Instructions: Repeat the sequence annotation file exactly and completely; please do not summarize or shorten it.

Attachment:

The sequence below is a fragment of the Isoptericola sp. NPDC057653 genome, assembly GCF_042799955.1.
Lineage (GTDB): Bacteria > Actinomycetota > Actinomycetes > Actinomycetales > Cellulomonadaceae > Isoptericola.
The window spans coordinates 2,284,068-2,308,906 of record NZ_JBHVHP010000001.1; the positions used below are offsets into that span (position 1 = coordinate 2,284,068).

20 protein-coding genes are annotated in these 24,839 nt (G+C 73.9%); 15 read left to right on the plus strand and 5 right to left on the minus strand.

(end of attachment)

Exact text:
The sequence below is a fragment of the Isoptericola sp. NPDC057653 genome, assembly GCF_042799955.1.
Lineage (GTDB): Bacteria > Actinomycetota > Actinomycetes > Actinomycetales > Cellulomonadaceae > Isoptericola.
The window spans coordinates 2,284,068-2,308,906 of record NZ_JBHVHP010000001.1; the positions used below are offsets into that span (position 1 = coordinate 2,284,068).

20 protein-coding genes are annotated in these 24,839 nt (G+C 73.9%); 15 read left to right on the plus strand and 5 right to left on the minus strand.